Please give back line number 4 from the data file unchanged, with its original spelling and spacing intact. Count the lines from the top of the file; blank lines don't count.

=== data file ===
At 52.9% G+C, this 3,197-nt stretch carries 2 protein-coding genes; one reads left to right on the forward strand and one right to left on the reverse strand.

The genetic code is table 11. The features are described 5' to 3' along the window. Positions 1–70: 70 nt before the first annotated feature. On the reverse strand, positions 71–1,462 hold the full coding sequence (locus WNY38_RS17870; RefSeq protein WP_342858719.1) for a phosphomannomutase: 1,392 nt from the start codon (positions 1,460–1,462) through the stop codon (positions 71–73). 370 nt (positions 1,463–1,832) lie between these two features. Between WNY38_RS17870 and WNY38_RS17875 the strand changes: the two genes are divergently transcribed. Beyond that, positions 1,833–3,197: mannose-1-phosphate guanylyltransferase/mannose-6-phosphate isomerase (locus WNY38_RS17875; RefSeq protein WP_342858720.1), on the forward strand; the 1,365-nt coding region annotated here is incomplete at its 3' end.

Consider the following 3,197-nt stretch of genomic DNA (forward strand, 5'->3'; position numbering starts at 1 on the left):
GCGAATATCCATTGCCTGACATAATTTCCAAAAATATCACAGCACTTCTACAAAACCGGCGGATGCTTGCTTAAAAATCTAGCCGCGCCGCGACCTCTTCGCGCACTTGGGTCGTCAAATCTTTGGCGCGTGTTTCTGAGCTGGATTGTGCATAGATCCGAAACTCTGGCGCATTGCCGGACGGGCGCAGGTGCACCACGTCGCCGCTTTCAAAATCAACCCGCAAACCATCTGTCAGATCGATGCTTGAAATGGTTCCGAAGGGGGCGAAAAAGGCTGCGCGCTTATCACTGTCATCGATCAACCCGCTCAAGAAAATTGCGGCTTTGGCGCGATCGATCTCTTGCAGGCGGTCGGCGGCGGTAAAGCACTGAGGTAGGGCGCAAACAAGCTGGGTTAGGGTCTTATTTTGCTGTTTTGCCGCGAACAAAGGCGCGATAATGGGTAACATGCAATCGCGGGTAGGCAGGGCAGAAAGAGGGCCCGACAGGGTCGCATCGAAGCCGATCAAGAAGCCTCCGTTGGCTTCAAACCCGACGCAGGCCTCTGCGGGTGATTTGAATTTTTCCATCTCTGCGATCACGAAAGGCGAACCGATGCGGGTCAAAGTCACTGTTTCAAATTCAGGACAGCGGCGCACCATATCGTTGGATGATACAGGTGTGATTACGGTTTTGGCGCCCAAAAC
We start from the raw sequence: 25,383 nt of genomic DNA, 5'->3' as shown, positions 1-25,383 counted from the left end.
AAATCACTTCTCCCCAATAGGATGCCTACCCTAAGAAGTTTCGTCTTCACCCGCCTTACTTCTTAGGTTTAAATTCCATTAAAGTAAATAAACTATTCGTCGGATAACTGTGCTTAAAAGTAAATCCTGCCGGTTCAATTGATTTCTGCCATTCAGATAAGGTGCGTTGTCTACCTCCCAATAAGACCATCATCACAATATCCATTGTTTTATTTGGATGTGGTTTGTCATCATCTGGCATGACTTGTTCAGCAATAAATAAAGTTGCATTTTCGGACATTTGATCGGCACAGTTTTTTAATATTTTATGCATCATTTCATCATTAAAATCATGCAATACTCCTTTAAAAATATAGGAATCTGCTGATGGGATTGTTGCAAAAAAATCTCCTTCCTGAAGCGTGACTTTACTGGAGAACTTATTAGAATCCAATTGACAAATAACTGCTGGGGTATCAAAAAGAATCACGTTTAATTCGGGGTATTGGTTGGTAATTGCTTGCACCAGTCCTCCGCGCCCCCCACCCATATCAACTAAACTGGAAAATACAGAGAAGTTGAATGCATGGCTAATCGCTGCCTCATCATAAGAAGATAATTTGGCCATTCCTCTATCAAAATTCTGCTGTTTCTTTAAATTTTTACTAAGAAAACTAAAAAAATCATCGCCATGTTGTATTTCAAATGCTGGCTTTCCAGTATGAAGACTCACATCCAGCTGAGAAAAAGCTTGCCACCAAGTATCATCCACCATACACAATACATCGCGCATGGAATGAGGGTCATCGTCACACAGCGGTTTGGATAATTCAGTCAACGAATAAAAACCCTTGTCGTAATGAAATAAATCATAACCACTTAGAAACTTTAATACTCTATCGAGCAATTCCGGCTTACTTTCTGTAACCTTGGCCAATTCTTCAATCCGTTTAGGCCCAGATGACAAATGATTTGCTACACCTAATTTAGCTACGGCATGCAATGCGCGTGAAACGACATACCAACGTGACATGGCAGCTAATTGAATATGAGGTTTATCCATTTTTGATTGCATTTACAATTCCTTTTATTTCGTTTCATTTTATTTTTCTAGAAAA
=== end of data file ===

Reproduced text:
GCGAATATCCATTGCCTGACATAATTTCCAAAAATATCACAGCACTTCTACAAAACCGGCGGATGCTTGCTTAAAAATCTAGCCGCGCCGCGACCTCTTCGCGCACTTGGGTCGTCAAATCTTTGGCGCGTGTTTCTGAGCTGGATTGTGCATAGATCCGAAACTCTGGCGCATTGCCGGACGGGCGCAGGTGCACCACGTCGCCGCTTTCAAAATCAACCCGCAAACCATCTGTCAGATCGATGCTTGAAATGGTTCCGAAGGGGGCGAAAAAGGCTGCGCGCTTATCACTGTCATCGATCAACCCGCTCAAGAAAATTGCGGCTTTGGCGCGATCGATCTCTTGCAGGCGGTCGGCGGCGGTAAAGCACTGAGGTAGGGCGCAAACAAGCTGGGTTAGGGTCTTATTTTGCTGTTTTGCCGCGAACAAAGGCGCGATAATGGGTAACATGCAATCGCGGGTAGGCAGGGCAGAAAGAGGGCCCGACAGGGTCGCATCGAAGCCGATCAAGAAGCCTCCGTTGGCTTCAAACCCGACGCAGGCCTCTGCGGGTGATTTGAATTTTTCCATCTCTGCGATCACGAAAGGCGAACCGATGCGGGTCAAAGTCACTGTTTCAAATTCAGGACAGCGGCGCACCATATCGTTGGATGATACAGGTGTGATTACGGTTTTGGCGCCCAAAAC